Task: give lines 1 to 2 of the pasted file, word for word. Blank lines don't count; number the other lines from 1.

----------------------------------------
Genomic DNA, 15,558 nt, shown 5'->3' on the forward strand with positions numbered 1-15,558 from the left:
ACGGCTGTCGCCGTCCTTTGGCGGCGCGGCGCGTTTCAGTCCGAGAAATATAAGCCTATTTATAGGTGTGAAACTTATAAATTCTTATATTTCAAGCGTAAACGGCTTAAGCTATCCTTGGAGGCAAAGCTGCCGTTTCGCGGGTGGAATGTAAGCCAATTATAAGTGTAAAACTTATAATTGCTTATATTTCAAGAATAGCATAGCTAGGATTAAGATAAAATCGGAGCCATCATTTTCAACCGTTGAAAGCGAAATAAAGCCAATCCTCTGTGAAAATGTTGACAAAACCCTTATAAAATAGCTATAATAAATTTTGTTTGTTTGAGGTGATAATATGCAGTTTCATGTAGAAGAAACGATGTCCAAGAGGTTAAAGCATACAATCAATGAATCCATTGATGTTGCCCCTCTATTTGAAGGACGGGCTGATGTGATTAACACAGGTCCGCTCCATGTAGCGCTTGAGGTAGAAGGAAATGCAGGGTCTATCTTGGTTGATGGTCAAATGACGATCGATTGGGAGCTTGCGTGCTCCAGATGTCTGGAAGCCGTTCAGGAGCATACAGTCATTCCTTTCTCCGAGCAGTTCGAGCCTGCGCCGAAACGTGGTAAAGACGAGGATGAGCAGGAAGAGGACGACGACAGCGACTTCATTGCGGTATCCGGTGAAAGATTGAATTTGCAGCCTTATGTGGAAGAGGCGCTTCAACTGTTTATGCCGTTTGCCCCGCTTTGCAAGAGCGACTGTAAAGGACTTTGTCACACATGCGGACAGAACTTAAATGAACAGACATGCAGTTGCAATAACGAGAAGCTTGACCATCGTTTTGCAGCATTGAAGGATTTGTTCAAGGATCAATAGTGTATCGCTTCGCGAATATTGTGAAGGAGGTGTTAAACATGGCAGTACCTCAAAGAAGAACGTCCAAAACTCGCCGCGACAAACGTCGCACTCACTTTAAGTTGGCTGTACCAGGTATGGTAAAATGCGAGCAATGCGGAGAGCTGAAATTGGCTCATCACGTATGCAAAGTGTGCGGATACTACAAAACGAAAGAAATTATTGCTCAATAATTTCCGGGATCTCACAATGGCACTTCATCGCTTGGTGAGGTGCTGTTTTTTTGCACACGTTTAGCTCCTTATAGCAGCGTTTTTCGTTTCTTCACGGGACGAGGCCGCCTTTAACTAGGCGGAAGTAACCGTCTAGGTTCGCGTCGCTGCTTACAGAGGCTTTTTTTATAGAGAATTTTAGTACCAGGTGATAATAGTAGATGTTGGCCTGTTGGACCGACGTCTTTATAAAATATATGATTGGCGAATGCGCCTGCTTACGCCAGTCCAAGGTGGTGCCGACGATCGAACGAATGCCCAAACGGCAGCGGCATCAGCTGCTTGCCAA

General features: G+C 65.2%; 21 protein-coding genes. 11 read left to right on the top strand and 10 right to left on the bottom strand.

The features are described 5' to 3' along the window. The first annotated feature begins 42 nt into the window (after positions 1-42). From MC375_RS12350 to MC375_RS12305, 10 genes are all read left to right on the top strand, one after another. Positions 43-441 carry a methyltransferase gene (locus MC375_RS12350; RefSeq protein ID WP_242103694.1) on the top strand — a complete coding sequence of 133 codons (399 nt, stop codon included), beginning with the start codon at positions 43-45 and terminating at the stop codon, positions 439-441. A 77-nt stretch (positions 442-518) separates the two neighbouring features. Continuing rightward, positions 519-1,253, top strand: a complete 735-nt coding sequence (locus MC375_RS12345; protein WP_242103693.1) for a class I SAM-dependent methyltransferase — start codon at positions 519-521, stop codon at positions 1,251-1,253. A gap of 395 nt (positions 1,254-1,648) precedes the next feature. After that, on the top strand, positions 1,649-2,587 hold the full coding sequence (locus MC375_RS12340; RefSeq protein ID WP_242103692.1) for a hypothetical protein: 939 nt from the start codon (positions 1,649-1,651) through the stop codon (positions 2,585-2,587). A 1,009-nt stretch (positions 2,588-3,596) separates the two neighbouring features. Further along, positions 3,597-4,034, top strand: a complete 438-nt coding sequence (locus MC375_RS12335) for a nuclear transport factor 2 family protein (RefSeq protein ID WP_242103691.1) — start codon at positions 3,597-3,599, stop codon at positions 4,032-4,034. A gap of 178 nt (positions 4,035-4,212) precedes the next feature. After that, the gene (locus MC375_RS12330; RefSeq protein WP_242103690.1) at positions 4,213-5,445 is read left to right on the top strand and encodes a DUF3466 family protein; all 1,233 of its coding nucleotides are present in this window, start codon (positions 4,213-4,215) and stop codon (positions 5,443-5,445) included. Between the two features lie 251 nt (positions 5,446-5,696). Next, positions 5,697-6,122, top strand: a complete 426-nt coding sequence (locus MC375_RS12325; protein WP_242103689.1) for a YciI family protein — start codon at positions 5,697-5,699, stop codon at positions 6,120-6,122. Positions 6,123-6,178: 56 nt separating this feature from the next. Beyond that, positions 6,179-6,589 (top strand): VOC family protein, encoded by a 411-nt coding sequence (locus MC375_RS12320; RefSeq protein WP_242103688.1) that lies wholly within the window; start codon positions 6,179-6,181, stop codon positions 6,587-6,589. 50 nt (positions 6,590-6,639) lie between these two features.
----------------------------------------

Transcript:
Genomic DNA, 15,558 nt, shown 5'->3' on the forward strand with positions numbered 1-15,558 from the left:
ACGGCTGTCGCCGTCCTTTGGCGGCGCGGCGCGTTTCAGTCCGAGAAATATAAGCCTATTTATAGGTGTGAAACTTATAAATTCTTATATTTCAAGCGTAAACGGCTTAAGCTATCCTTGGAGGCAAAGCTGCCGTTTCGCGGGTGGAATGTAAGCCAATTATAAGTGTAAAACTTATAATTGCTTATATTTCAAGAATAGCATAGCTAGGATTAAGATAAAATCGGAGCCATCATTTTCAACCGTTGAAAGCGAAATAAAGCCAATCCTCTGTGAAAATGTTGACAAAACCCTTATAAAATAGCTATAATAAATTTTGTTTGTTTGAGGTGATAATATGCAGTTTCATGTAGAAGAAACGATGTCCAAGAGGTTAAAGCATACAATCAATGAATCCATTGATGTTGCCCCTCTATTTGAAGGACGGGCTGATGTGATTAACACAGGTCCGCTCCATGTAGCGCTTGAGGTAGAAGGAAATGCAGGGTCTATCTTGGTTGATGGTCAAATGACGATCGATTGGGAGCTTGCGTGCTCCAGATGTCTGGAAGCCGTTCAGGAGCATACAGTCATTCCTTTCTCCGAGCAGTTCGAGCCTGCGCCGAAACGTGGTAAAGACGAGGATGAGCAGGAAGAGGACGACGACAGCGACTTCATTGCGGTATCCGGTGAAAGATTGAATTTGCAGCCTTATGTGGAAGAGGCGCTTCAACTGTTTATGCCGTTTGCCCCGCTTTGCAAGAGCGACTGTAAAGGACTTTGTCACACATGCGGACAGAACTTAAATGAACAGACATGCAGTTGCAATAACGAGAAGCTTGACCATCGTTTTGCAGCATTGAAGGATTTGTTCAAGGATCAATAGTGTATCGCTTCGCGAATATTGTGAAGGAGGTGTTAAACATGGCAGTACCTCAAAGAAGAACGTCCAAAACTCGCCGCGACAAACGTCGCACTCACTTTAAGTTGGCTGTACCAGGTATGGTAAAATGCGAGCAATGCGGAGAGCTGAAATTGGCTCATCACGTATGCAAAGTGTGCGGATACTACAAAACGAAAGAAATTATTGCTCAATAATTTCCGGGATCTCACAATGGCACTTCATCGCTTGGTGAGGTGCTGTTTTTTTGCACACGTTTAGCTCCTTATAGCAGCGTTTTTCGTTTCTTCACGGGACGAGGCCGCCTTTAACTAGGCGGAAGTAACCGTCTAGGTTCGCGTCGCTGCTTACAGAGGCTTTTTTTATAGAGAATTTTAGTACCAGGTGATAATAGTAGATGTTGGCCTGTTGGACCGACGTCTTTATAAAATATATGATTGGCGAATGCGCCTGCTTACGCCAGTCCAAGGTGGTGCCGACGATCGAACGAATGCCCAAACGGCAGCGGCATCAGCTGCTTGCCAA